Hierdie is die LitNet-argief (2006–2012)
This is the LitNet archive (2006–2012)
Annie Gagiano - 2009-05-07
Click on the book cover to order your copy of Gold Dust from Kalahari.net.
Ibrahim al-Koni is an acclaimed writer in Arabic, the language in which this entry's text was first published as al-Tibr. The English translation is by Elliott Colla; he includes a brief Afterword (165-70) and a page of Notes. Al-Koni was born and grew up in the desert areas of Libya as a Tuareg; in fact he started learning Arabic only when he was twelve years old. The author has lived in Switzerland since 1993. Despite the cover image, the gold dust of the title is not a reference to the desert sands - indeed, one of the important aspects of the novel is the way in which it complicates and diversifies one's sense of desert terrain, ranging from stony wastes and scrub land to huge mountain ranges and hidden, fertile valleys to the sandy stretches we tend to assume characterise all "real" deserts. The text also provides us with a large number of names of northern African cities, towns, settlements, oases and regions, within but also well outside the borders of Libya, since it evokes the nomadic lifestyle of people ranging across areas where border controls cannot be strictly applied. In this way, we find the narrator and others making references to such places as Kano in northern Nigeria; Timbuktu in Mali; Cyrenaica; Jebel Hasawna; Fez; Tiba; Tamanresset; Aghadès; Zurzatin-Kel Abada; Kufra, Adur and Adrar oases; the Hamada and the Danbaba deserts. To those who trade across these vast areas, such names evoke, if not the everyday or the local, then certainly at least familiar and known circumstances and peoples. The cultural diversity of the arid north of our continent is also touched on by the many incidental references, including Ahaggar tribes; a "famous poetess" of the Kel Abada tribes and also "Amud's war" against French colonial incursion (6); the Ghat smiths and the Ifoghas tribe; certain Tamenrasset "noblewomen" (8); the Maghraghar clan; the Bouseif tribes; the Tifinagh alphabet; Sufi sheiks of the Tiganiya brotherhood and dervishes of Adur oasis. The translator points out that since most modern Arabic literature is urban, the nomadic lifestyle and desert landscapes evoked by al-Koni (here, during the time when Italy was making bitterly resisted inroads from the north) would not be familiar to most readers of that language.
This strikingly unusual novel is the account of an irrevocable commitment, not between two human beings, but between a man and a camel. Ukhayyad, the man, we encounter first in his early adulthood. He is the only son of the sheikh of Amanghasatin and thus directly descended from "the great Akhenukhen, son of the most venerable of the desert tribes" (144), as he proclaims a moment before slaying the rival who humiliated and tricked him - the deed which, towards the end of this narrative, pushes him into exile as a hunted man and booty to the greedy relatives of the deceased. Ukhayyad does not grow up in pampered luxury, however, partly because he has older cousins who stand to inherit the position of sheikh unless he obeys his father and marries a wilting female cousin. It is his refusal to contract this politically astute marriage which alienates his father from him so that when, some years later, he desires paternal blessings for his marriage to a bewitching Moroccan beauty, he receives only the terse message: "Marry her and be damned" (68). Ukhayyad's father will later die a heroic death in upholding a last stand against Italian soldiers, but the son's connection to his father is severed from this point on. (After the father's death, the tribe is scattered far and wide, so that as it happens, the deceased sheikh's nephew inherits but an empty title.)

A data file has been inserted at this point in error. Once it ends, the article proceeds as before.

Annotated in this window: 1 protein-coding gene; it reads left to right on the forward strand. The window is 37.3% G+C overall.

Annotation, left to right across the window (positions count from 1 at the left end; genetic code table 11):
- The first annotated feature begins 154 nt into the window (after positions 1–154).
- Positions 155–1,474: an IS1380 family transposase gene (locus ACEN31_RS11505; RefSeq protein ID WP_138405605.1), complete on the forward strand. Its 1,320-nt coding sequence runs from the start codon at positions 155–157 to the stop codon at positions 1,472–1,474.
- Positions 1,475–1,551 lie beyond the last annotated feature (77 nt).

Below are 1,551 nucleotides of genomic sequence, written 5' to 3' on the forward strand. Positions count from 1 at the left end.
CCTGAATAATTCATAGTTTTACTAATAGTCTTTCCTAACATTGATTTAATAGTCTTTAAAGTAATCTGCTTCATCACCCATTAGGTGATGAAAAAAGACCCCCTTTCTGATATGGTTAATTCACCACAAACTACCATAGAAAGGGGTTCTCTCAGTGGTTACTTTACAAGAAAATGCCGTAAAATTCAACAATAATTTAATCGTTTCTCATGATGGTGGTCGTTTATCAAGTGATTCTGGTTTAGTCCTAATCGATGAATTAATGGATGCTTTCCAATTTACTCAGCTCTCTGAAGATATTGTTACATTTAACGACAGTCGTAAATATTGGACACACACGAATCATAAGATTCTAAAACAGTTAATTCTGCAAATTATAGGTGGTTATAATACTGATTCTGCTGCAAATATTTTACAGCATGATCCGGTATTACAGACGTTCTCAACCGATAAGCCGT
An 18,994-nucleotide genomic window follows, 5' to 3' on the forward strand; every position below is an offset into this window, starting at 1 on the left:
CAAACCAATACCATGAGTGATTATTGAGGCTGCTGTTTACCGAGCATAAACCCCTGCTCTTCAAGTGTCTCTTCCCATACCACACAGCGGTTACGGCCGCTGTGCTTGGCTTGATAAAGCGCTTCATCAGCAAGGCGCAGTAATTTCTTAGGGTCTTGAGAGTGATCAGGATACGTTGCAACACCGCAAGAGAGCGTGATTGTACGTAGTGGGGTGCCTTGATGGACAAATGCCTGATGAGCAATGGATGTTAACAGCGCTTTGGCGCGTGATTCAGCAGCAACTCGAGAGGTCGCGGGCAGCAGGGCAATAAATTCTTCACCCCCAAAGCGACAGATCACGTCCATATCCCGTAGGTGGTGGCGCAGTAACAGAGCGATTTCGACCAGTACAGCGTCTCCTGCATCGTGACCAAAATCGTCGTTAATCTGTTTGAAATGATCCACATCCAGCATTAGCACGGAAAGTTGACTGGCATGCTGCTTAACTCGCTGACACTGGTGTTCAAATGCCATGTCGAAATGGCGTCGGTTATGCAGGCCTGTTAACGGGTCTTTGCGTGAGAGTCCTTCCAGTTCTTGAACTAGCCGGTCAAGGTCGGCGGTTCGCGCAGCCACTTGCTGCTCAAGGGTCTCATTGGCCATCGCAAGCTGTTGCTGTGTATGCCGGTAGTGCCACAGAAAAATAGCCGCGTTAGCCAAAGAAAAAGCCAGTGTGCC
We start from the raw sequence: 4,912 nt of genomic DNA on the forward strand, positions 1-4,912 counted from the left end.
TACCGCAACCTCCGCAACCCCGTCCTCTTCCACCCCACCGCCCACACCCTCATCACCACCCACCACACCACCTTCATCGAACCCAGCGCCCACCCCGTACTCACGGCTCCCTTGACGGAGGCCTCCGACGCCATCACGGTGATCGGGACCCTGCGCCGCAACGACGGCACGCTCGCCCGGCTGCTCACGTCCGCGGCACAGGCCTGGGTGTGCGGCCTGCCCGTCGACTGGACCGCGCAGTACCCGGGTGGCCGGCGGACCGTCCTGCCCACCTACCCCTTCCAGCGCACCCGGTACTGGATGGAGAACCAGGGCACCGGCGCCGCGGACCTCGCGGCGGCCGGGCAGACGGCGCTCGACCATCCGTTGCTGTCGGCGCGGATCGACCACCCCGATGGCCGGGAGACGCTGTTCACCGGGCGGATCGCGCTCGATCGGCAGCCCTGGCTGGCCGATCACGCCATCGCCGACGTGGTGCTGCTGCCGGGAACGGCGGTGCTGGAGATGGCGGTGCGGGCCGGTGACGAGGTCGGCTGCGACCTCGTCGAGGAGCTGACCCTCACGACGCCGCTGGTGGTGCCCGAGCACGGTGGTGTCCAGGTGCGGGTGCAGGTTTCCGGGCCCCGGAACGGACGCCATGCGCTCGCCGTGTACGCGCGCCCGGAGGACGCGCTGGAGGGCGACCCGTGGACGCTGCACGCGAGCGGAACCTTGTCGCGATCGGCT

Not that Ukhayyad had a warmly nurturing childhood, his ailing but strict mother having died when he was a little boy and his father being an insatiable womaniser, divorcing and marrying a large number of other women to the unhappy dismay of his mother, but under the protection of Islamic law and custom. Ukhayyad had an old African slave woman as his nurse and the care of the ascetic but wise and kind Sheikh Musa (a man so deeply spiritual that he has neither possessions nor family). A telling detail about this sheikh's nature and his role in the youngster's life is that when, one dark night, a flashflood surprises their encampment, the sheikh snatches up not only the little boy but also the old nurse and rushes them to safety while most others there are swept away and drowned. An introverted little boy, Ukhayyad receives from the old sheikh (who comes and goes at will) the paternal warmth and wise counsel of which he is otherwise largely deprived.
So cleverly structured is al-Koni's novel that it is only later in the text that one learns of these aspects of Ukhayyad's life, considerably deepening one's understanding of the swaggering young blade that we encounter as the text opens. His constant lauding of his uniquely beautiful thoroughbred camel - known either as "the Mahri" to indicate that this camel's breed is superior and that he is of the most highly valued, ancient stock, or as "the piebald" to describe the highly desirable, unique colouring of his pelt - is (one surmises) the expression of a socially somewhat insecure individual in this highly competitive masculinist culture. The piebald (to which he never gives a name, as would a Westerner) is his badge of rank, his steed and - most importantly - his closest companion. The narrative tone of this text might be characterised as sardonically compassionate, for the text opens with the tale of one of the several occasions on which the Mahri is the cause of immense public humiliation for his owner.